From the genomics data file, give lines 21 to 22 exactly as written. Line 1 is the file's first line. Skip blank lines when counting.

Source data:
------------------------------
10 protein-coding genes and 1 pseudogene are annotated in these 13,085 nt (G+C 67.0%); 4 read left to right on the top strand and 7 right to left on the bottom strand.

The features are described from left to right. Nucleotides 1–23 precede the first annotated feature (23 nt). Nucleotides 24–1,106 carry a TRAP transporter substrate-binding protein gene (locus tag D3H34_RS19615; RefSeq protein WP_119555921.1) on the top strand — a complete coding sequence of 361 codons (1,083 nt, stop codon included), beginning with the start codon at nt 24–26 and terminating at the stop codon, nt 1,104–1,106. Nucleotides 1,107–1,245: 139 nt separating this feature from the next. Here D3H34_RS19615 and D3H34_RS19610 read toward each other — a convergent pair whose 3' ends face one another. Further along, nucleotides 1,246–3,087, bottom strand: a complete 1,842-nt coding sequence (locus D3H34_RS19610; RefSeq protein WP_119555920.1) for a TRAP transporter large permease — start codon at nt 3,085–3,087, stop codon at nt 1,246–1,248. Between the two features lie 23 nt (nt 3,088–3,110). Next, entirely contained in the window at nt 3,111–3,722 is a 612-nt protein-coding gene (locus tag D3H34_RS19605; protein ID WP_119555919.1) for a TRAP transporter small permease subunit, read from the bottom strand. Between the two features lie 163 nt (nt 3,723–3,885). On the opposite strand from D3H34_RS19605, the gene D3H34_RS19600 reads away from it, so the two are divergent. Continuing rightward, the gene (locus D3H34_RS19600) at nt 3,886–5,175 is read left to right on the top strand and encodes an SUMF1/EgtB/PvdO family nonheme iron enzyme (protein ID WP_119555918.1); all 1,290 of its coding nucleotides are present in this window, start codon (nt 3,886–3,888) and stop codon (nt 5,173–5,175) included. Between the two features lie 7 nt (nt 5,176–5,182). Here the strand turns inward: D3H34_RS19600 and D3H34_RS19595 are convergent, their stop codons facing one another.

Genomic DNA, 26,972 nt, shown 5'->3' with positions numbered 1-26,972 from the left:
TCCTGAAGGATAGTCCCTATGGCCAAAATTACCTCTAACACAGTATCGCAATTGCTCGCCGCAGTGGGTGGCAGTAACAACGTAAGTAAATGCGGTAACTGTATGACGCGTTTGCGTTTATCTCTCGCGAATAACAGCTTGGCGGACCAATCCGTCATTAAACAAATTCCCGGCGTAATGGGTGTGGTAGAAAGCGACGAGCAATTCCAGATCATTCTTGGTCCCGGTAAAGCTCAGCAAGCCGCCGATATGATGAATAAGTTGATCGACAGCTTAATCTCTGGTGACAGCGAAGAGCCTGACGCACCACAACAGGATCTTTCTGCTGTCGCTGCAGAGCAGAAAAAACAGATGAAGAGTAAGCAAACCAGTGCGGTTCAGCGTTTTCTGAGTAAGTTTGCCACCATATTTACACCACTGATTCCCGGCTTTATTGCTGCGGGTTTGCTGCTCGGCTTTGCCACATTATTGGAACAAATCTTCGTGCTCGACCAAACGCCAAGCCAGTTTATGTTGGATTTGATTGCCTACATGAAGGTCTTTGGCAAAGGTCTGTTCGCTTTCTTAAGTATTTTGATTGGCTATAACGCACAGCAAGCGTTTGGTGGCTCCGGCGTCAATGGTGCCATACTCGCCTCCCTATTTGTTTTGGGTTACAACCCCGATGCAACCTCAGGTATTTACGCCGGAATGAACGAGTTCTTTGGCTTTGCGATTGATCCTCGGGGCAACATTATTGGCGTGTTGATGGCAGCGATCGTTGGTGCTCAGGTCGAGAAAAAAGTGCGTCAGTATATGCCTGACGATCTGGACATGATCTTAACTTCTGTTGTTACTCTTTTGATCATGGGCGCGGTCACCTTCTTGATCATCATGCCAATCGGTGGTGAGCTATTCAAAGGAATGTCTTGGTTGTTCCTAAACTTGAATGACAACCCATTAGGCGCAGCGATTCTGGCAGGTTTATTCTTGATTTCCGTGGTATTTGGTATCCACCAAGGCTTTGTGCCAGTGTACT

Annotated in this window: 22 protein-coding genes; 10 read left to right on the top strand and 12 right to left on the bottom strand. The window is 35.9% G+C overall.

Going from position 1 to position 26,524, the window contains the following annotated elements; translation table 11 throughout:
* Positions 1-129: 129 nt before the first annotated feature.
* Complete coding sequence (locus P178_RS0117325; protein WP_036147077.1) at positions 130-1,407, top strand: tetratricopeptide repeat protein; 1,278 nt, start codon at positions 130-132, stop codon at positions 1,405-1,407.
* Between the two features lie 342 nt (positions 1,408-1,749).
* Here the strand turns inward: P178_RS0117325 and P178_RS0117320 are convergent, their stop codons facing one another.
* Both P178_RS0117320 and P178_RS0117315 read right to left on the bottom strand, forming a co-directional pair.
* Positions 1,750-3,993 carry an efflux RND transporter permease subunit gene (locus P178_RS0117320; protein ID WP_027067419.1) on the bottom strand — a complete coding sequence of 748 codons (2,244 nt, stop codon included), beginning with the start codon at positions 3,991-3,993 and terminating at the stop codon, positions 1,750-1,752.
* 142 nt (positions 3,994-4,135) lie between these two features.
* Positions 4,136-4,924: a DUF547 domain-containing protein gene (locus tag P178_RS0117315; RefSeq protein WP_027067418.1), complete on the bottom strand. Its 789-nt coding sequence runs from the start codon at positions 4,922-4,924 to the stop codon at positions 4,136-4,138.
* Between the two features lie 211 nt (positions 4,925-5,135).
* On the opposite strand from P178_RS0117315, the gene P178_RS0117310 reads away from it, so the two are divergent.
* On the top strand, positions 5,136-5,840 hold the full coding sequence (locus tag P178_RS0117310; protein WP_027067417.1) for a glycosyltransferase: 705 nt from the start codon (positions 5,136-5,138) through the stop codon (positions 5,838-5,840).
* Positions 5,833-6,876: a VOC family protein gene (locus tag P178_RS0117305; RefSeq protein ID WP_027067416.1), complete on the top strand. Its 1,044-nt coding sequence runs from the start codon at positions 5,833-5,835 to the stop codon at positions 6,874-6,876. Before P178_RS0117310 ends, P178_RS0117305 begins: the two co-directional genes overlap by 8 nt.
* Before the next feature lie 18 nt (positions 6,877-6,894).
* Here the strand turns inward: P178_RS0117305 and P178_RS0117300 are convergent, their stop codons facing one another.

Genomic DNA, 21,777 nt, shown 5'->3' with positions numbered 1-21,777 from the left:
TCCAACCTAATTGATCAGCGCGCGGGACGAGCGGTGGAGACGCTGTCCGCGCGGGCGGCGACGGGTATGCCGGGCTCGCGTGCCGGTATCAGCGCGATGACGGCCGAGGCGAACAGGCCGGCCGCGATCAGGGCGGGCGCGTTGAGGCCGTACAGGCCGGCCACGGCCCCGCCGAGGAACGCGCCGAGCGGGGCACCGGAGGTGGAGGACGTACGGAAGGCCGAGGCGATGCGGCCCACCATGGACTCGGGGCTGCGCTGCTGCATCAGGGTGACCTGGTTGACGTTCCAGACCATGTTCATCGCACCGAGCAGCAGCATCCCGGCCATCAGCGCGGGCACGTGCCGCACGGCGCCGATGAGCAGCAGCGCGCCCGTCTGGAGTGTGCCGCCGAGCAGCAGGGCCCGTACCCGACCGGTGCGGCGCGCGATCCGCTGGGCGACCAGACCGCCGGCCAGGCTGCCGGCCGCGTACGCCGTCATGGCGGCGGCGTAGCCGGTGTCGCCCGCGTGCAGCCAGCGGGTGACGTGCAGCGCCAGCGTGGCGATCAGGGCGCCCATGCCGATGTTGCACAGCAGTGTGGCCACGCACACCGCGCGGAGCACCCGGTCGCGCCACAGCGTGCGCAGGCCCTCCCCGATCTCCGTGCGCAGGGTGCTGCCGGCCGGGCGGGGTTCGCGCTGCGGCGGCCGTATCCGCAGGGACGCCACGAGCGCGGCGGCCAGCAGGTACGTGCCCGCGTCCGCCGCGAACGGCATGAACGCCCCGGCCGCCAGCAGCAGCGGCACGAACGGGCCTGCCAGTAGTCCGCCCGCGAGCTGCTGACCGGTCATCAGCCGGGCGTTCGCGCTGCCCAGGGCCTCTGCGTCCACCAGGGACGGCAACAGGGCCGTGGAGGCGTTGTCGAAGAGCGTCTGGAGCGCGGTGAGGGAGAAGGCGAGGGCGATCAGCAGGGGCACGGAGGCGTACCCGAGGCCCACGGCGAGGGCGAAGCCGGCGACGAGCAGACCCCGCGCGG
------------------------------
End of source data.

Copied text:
Genomic DNA, 21,777 nt, shown 5'->3' with positions numbered 1-21,777 from the left:
TCCAACCTAATTGATCAGCGCGCGGGACGAGCGGTGGAGACGCTGTCCGCGCGGGCGGCGACGGGTATGCCGGGCTCGCGTGCCGGTATCAGCGCGATGACGGCCGAGGCGAACAGGCCGGCCGCGATCAGGGCGGGCGCGTTGAGGCCGTACAGGCCGGCCACGGCCCCGCCGAGGAACGCGCCGAGCGGGGCACCGGAGGTGGAGGACGTACGGAAGGCCGAGGCGATGCGGCCCACCATGGACTCGGGGCTGCGCTGCTGCATCAGGGTGACCTGGTTGACGTTCCAGACCATGTTCATCGCACCGAGCAGCAGCATCCCGGCCATCAGCGCGGGCACGTGCCGCACGGCGCCGATGAGCAGCAGCGCGCCCGTCTGGAGTGTGCCGCCGAGCAGCAGGGCCCGTACCCGACCGGTGCGGCGCGCGATCCGCTGGGCGACCAGACCGCCGGCCAGGCTGCCGGCCGCGTACGCCGTCATGGCGGCGGCGTAGCCGGTGTCGCCCGCGTGCAGCCAGCGGGTGACGTGCAGCGCCAGCGTGGCGATCAGGGCGCCCATGCCGATGTTGCACAGCAGTGTGGCCACGCACACCGCGCGGAGCACCCGGTCGCGCCACAGCGTGCGCAGGCCCTCCCCGATCTCCGTGCGCAGGGTGCTGCCGGCCGGGCGGGGTTCGCGCTGCGGCGGCCGTATCCGCAGGGACGCCACGAGCGCGGCGGCCAGCAGGTACGTGCCCGCGTCCGCCGCGAACGGCATGAACGCCCCGGCCGCCAGCAGCAGCGGCACGAACGGGCCTGCCAGTAGTCCGCCCGCGAGCTGCTGACCGGTCATCAGCCGGGCGTTCGCGCTGCCCAGGGCCTCTGCGTCCACCAGGGACGGCAACAGGGCCGTGGAGGCGTTGTCGAAGAGCGTCTGGAGCGCGGTGAGGGAGAAGGCGAGGGCGATCAGCAGGGGCACGGAGGCGTACCCGAGGCCCACGGCGAGGGCGAAGCCGGCGACGAGCAGACCCCGCGCGG